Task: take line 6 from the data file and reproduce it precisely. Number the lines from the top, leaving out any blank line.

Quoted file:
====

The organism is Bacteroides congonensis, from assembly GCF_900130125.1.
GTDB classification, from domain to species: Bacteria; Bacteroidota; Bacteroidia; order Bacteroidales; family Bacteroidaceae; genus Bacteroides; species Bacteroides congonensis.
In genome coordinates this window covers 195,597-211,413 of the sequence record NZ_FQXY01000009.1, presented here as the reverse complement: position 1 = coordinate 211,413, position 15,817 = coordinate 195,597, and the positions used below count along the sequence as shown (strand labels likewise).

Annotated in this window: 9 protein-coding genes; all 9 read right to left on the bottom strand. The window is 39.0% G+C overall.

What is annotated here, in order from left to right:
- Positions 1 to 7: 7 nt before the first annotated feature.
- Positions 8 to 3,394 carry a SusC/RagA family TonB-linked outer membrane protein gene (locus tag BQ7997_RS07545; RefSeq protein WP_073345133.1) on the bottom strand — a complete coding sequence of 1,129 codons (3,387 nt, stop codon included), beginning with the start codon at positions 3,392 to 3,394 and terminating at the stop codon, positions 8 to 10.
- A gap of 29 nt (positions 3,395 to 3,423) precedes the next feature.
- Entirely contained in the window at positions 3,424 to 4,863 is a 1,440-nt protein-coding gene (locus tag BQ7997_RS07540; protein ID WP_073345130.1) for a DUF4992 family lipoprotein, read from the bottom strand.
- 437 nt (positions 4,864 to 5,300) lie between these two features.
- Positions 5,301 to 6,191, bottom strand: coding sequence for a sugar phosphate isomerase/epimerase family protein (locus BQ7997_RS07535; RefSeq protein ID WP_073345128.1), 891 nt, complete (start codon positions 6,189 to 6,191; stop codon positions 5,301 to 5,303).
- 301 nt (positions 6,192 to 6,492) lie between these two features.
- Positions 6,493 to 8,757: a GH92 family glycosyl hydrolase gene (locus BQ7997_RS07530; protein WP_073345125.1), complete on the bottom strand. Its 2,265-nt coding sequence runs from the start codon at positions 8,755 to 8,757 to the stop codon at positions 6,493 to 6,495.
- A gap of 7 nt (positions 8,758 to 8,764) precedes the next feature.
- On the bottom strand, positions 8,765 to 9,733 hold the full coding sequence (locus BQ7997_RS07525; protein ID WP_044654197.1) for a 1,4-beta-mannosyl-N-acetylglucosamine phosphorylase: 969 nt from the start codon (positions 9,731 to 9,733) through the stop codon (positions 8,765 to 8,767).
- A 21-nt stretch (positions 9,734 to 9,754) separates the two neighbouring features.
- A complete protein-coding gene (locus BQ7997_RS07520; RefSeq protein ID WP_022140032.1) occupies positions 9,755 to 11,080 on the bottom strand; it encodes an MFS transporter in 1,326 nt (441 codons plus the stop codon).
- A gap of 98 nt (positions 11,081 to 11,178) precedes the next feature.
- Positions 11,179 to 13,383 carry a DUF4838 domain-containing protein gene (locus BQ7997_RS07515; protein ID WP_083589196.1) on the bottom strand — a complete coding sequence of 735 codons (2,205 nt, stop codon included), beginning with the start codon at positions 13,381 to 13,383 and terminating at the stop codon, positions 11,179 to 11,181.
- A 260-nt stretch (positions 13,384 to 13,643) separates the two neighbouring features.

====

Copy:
- Positions 1 to 7: 7 nt before the first annotated feature.